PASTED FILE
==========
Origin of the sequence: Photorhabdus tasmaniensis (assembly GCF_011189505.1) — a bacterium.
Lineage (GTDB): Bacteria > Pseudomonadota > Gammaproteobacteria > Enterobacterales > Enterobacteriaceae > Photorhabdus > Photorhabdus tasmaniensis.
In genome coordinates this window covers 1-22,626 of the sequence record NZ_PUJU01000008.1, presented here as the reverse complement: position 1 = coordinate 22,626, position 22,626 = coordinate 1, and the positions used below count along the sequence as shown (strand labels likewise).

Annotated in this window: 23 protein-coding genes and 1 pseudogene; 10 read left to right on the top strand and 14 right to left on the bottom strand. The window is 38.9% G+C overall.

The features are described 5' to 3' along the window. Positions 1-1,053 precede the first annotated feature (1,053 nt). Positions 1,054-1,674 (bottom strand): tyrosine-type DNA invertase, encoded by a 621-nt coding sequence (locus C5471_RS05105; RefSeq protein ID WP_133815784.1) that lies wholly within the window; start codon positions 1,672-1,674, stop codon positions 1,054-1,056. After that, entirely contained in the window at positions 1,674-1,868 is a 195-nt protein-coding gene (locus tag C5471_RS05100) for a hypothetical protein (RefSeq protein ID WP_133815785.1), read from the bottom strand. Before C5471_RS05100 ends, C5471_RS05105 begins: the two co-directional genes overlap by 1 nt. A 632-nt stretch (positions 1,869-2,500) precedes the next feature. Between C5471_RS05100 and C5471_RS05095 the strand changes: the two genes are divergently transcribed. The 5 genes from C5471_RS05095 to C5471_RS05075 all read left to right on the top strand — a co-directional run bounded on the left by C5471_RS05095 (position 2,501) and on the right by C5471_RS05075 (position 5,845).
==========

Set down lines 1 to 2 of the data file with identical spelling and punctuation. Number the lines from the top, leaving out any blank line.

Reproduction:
Origin of the sequence: Photorhabdus tasmaniensis (assembly GCF_011189505.1) — a bacterium.
Lineage (GTDB): Bacteria > Pseudomonadota > Gammaproteobacteria > Enterobacterales > Enterobacteriaceae > Photorhabdus > Photorhabdus tasmaniensis.